Garage Door Automation With No Extra Hardware

Home automation projects have been popular as long as microcontrollers have been available to the general public. Building computers to handle minutiae so we don’t have to is one of life’s great joys. Among the more popular is adding some sort of system to a garage door. Besides adding Internet-connected remote control to the action of opening and closing, it’s also helpful to have an indicator of the garage door state for peace-of-mind. Most add some sensors and other hardware to accomplish this task but this project doesn’t use any extra sensors or wiring at all.

In fact, the only thing added to the garage door for this build besides some wiring is the microcontroller itself. After getting the cover of the opener off, which took some effort, a Shelly Uni was added and powered by the 12V supply from the opener itself. The garage door opener, perhaps unsurprisingly, has its own way of detecting when the door is fully open or closed, so some additional wire was added to these sensors to let the microcontroller know the current state. Shelly Uni platforms have a WiFi module included as well, so nothing else was needed for this to function as a complete garage door automation platform.

[Stephen] uses Home Assistant as the basis for his home automation, and he includes all of the code for getting this platform up and running there. It wouldn’t be too hard to get it running on other openers or even on other microcontroller platforms; the real key to this build is to recognize that sometimes it’s not necessary to reinvent the wheel with extra sensors, limit switches, or even power supplies when it’s possible to find those already in the hardware you’re modifying. This isn’t always possible, though, especially with more modern devices that might already be Internet-connected but probably don’t have great security.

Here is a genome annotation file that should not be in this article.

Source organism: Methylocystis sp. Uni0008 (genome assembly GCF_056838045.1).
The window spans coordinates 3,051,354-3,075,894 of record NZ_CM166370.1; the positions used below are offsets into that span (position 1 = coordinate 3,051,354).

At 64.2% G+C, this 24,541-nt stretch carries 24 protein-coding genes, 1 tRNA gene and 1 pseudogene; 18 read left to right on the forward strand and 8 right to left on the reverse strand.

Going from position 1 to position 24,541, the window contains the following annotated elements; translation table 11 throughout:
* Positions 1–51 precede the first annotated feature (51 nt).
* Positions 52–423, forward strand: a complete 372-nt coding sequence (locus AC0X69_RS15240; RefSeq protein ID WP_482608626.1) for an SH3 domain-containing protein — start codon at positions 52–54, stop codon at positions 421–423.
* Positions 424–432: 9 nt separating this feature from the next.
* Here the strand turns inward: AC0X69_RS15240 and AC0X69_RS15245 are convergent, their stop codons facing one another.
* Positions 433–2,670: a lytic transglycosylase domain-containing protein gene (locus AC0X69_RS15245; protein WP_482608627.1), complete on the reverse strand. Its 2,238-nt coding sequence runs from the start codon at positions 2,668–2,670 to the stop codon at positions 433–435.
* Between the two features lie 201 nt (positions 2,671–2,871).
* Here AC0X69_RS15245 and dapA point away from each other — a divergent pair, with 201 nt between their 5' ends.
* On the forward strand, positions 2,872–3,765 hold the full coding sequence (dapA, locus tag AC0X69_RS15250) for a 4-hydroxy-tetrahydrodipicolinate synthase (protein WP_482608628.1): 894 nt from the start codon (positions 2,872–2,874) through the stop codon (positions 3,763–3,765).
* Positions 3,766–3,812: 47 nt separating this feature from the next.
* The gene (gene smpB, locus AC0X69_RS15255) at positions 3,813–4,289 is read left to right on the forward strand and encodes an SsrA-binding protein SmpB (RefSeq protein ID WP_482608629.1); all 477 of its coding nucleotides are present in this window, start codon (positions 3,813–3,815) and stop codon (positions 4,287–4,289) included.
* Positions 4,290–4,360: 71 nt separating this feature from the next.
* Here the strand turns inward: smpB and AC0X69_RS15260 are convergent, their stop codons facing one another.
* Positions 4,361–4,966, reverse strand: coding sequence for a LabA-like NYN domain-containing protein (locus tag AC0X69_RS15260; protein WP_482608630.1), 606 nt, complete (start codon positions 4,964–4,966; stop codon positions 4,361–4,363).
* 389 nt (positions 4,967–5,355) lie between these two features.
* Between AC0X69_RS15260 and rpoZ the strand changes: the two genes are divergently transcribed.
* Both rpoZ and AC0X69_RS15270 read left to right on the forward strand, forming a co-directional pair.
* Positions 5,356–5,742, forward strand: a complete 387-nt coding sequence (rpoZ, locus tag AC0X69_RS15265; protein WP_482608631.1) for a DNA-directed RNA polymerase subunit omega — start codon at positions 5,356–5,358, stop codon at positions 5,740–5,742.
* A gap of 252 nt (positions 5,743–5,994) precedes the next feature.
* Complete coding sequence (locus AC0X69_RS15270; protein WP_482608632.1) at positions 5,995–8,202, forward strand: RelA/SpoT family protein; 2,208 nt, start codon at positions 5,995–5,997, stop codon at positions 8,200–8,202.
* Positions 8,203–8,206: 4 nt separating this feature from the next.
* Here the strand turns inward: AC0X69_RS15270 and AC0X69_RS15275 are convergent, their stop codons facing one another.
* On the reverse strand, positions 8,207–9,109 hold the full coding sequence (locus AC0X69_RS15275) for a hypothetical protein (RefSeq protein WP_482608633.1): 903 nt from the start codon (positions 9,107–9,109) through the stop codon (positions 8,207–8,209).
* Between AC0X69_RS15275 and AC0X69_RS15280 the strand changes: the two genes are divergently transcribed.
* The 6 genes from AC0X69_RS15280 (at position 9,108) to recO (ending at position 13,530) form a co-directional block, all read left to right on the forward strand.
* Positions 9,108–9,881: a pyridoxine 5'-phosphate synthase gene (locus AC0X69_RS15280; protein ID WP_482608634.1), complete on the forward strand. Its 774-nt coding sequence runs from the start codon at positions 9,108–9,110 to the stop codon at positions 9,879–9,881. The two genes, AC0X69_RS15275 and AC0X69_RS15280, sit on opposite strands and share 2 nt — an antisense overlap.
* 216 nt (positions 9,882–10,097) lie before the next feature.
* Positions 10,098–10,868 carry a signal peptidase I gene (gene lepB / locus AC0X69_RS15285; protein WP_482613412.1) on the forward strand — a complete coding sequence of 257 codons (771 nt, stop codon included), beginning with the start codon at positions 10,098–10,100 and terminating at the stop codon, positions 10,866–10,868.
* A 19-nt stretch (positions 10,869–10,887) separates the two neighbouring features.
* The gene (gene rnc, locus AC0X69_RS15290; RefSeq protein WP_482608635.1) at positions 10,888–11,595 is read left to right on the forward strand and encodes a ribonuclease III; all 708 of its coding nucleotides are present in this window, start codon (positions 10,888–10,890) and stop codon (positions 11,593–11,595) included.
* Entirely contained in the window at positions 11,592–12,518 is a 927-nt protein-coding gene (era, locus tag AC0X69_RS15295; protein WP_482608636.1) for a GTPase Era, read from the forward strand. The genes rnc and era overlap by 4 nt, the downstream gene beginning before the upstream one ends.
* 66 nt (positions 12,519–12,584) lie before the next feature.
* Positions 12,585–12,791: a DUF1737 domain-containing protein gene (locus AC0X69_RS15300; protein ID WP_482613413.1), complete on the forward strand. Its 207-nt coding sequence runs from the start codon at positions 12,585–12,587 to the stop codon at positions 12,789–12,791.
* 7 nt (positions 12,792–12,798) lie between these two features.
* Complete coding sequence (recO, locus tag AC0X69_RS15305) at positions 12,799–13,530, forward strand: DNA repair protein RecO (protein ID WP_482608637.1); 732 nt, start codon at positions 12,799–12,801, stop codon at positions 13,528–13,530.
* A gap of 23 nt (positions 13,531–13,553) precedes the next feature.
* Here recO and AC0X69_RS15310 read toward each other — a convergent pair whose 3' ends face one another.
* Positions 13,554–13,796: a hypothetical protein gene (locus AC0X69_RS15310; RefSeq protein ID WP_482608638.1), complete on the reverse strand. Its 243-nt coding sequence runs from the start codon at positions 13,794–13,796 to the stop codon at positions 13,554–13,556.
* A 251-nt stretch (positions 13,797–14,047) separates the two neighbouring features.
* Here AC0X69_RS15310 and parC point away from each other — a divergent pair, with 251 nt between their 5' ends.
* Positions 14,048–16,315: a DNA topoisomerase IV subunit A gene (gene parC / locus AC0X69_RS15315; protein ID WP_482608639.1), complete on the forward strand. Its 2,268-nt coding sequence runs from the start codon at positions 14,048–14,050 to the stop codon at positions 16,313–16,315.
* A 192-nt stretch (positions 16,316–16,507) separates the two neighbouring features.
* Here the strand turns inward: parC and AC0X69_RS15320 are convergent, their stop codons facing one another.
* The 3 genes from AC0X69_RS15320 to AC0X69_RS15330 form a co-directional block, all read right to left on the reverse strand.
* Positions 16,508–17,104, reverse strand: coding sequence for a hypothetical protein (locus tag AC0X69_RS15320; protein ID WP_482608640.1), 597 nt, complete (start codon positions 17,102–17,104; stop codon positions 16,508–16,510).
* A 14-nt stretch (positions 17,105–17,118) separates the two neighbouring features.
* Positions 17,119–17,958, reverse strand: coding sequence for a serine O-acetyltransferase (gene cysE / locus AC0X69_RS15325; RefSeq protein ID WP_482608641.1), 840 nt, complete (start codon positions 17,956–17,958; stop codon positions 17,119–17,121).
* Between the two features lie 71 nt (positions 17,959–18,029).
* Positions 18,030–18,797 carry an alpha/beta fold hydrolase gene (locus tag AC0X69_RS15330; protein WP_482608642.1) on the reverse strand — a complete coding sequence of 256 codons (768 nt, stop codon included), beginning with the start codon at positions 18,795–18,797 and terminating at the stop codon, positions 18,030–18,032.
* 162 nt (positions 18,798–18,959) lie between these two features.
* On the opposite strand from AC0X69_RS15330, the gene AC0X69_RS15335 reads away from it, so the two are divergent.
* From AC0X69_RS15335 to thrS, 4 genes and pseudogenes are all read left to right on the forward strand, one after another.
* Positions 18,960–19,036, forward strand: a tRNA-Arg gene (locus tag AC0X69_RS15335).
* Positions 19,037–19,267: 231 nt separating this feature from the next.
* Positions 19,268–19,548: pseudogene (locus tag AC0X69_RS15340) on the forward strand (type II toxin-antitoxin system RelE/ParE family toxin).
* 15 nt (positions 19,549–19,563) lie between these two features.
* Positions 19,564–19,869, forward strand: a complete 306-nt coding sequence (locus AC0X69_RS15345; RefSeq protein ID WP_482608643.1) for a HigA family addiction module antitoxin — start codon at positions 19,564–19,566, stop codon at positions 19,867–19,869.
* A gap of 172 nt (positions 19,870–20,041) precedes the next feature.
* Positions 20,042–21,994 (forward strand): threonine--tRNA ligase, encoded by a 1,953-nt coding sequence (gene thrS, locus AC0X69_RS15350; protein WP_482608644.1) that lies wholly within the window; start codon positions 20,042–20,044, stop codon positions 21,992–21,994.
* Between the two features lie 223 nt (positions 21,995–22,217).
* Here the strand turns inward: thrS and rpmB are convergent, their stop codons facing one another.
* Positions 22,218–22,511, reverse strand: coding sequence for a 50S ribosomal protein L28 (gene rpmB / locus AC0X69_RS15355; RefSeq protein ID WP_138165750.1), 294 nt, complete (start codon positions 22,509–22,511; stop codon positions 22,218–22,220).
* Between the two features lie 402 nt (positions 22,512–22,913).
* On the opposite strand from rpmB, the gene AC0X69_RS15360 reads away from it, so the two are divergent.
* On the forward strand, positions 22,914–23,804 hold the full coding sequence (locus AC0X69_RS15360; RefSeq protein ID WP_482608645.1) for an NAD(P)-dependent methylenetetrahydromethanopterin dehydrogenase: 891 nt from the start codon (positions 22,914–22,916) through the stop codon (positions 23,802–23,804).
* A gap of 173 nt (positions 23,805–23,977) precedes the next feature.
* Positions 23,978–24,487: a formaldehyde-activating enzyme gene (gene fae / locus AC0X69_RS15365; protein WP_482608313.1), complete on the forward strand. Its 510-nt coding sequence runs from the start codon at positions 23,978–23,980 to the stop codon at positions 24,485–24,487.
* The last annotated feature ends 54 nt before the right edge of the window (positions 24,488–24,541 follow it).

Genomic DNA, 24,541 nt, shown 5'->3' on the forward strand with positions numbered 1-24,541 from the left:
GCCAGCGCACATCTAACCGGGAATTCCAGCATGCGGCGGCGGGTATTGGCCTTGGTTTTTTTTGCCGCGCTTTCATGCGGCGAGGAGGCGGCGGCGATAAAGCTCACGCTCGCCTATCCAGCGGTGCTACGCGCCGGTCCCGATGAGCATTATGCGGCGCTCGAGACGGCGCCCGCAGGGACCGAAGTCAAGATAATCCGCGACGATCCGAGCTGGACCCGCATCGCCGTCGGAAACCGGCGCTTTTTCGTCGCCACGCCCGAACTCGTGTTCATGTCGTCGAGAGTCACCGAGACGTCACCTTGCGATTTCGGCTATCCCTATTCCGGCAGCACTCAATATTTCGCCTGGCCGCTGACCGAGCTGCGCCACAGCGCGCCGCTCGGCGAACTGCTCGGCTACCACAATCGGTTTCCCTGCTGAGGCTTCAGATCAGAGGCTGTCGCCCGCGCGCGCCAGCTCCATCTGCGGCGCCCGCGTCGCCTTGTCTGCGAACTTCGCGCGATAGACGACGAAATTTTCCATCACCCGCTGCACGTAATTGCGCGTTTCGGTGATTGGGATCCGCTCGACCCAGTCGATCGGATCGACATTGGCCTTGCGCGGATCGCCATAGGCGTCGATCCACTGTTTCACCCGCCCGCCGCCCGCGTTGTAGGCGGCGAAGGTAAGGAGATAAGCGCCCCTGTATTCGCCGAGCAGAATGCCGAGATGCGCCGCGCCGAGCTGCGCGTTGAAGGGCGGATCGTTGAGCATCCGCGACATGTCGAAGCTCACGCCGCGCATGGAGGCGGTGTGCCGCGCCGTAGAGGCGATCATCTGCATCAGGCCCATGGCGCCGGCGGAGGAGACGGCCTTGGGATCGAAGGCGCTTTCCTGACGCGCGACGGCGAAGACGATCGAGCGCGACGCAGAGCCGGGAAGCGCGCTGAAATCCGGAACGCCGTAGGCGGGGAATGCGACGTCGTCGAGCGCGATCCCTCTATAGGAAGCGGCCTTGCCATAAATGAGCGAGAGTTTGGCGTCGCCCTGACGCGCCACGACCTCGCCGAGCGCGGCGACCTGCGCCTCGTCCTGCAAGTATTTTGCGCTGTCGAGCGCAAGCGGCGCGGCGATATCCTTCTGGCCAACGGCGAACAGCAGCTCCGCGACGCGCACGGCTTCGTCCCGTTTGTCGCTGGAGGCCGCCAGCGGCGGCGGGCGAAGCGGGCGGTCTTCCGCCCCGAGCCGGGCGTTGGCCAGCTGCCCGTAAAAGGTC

10 thoughts on “Garage Door Automation With No Extra Hardware

  1. “Garage Door Automation With No Extra Hardware”
    “a Shelly Uni was added”

    That’s the same as saying you’re making a shake without milk, then the first instruction is to add milk.

  2. What does this project do, it’s confusing or it’s a Shelly ad?

    They’re tapping into the opener’s two position switches – door fully open, or fully closed. That’s two DI’s.
    Then, to remotely open/close the door you need another DO and I don’t see the add-on board having that.

    I used an ESP8266 to tie into my old school garage door operator, and add an siren as part of an alarm.
    It’s paid off, thug tried to bash his way into the garage. Since then I added a handle shake sensor which also gives warning chirps – before they get too heavy handed with the hammer/bolt cutters.

    Anything but the WiFI cloud-connected central server used nowadays for authentication. That is just ridiculous, Liftmaster.

  3. That’s pretty cool.

    I would consider a Shelly “extra hardware” though.

    But I think the point is they didn’t need extra sensors on the door, unlike even Chamberlain’s own myQ.

  4. I did the same thing to my garage door, without any extra hardware or wiring! All I did was wire some extra hardware (wemos d1 mini, running Tasmota) to those door position contacts.
    The 5V regulator on the opener couldn’t source the current for the ESP8266, so I tapped off the transformer after the rectifier. The range of the remote because so short afterwards, after days of shielding and moving electric around, I had to replace the opener’s wire antenna with an SMA and move the antenna a few feet away.

  5. I bought a cheap wifi one from amazon. It’s basically a wifi controlled NO relay. I wired the relay contacts in parallel with the button that’s inside that closes the door. It has its own app but also works with Alexa, HA and others. Bought it because the keypad the system came with is starting to get flaky and I didnt’ want to drop $400 on a new one. So ~$40 for the wifi opener was the way to go.

  6. I did the same thing with limit switches after finding out a Zwave coin cell tilt sensor wouldn’t stay alive in an unheated garage during the Canadian winter. I used a Zooz Zen17 dry contact inputs for closed limit switch detection and the relay output to toggle the door opener. Worked good, but I added a diode in series to the “dry contact” input as it specs no input voltage to avoid damage, and the limit switches on my lifter did have voltage present.

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